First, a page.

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Measuring Heat

The word “thermo” means heat, and the word “meter” means to measure. Thermometers measure temperature, by using materials that change in some way when they are heated or cooled. Heat and temperature are not the same though, temperature actually is the degree of ‘hotness’ or ‘coldness’ of the body and in that sense it is related to the heat contained by the body. Heat is a form of energy and no energy can be directly measured, energy is measured by the changes it brings about in matter. Heat is no exception, change in temperature of the body is one of the changes caused by heat in matter and it is measured by the physical change it causes in the body like change in size of the object on receiving or loosing heat.
The invention of the simple thermometer dates back to the times of Galileo, who first invented a water thermometer. But the thermometer of today is the invention of Daniel Gabriel Fahrenheit, a German physicist.
A simple bulb thermometer, which is used to check whether you have fever, or to check the temperature inside or outside the house, has a bulb at the base of the thermometer with a long glass tube containing a liquid, usually mercury. The volume of a liquid increases with temperature and this change in volume is recorded as change in the level of liquid in the long narrow tube. Mercury is the most commonly used liquid in thermometers because it expands and contracts evenly with temperature changes and also its rate of expansion is quite high. This change in mercury levels is calibrated to tell us the temperature.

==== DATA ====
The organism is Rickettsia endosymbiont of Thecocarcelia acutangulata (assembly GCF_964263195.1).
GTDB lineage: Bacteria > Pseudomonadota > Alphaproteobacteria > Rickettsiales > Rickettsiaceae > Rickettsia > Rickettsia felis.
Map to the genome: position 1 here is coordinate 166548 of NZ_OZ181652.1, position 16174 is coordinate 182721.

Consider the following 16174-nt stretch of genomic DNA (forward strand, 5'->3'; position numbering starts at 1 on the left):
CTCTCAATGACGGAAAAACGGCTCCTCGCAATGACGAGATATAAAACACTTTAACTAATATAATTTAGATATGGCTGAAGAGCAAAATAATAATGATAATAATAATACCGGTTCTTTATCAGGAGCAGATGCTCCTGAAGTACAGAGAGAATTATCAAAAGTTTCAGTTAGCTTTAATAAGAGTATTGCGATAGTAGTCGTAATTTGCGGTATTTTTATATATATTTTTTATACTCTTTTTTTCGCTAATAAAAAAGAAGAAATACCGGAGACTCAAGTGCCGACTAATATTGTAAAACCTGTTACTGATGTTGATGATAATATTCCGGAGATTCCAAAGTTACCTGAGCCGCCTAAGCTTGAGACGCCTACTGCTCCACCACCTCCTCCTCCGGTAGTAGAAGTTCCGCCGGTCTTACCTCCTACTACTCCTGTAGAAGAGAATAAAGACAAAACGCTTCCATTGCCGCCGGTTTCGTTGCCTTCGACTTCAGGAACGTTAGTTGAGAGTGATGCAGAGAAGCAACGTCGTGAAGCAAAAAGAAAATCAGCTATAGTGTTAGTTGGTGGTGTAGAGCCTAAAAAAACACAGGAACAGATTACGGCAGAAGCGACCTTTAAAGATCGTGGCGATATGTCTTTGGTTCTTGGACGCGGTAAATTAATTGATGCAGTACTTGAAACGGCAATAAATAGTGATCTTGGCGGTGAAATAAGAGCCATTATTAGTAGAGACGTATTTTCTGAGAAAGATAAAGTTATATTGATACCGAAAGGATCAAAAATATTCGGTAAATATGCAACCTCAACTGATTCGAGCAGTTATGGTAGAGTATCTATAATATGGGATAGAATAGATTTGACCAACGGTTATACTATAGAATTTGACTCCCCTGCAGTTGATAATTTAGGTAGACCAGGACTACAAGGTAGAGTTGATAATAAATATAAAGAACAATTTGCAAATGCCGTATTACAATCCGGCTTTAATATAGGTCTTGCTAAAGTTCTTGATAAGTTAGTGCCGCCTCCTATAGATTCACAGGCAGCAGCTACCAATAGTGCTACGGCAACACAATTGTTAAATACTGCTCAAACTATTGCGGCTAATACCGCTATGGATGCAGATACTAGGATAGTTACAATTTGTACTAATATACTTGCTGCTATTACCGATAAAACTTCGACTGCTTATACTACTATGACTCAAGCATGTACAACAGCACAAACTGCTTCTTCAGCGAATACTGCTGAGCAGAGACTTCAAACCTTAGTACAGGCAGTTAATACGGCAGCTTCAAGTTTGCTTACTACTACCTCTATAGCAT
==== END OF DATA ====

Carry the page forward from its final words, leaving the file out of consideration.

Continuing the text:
Another type of common thermometer is a "spring" thermometer. A coiled piece of heat sensitive metal is used, with one end of the metal attached to the pointer. As the air heats, the metal expands and the pointer moves higher. When the air cools, the metal contracts and the pointer moves lower
An interesting thermometer is the ear thermometer. Just the way a tongue is used to detect our body’s temperature, the eardrum too can be an extremely accurate point to measure body temperature. However we cannot insert a thermometer into the ear, as it is a very fragile organ. The heat of the eardrum is measured by detecting subtle changes in infrared emissions from the ear, which is converted to temperature readings.
All thermometers are calibrated into two common scales, Fahrenheit scale or Celsius scale.

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Dimdima is the Sanskrit word for ‘drumbeat’. In olden days, victory in battle was heralded by the beat of drums or any important news to be conveyed to the people used to be accompanied with drumbeats.

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Dimdima.com, the Children's Website of Bharatiya Vidya Bhavan launched in 2000 and came out with a Printed version of Dimdima Magazine in 2004. At present the Printed Version have more than 35,000 subscribers from India and Abroad.

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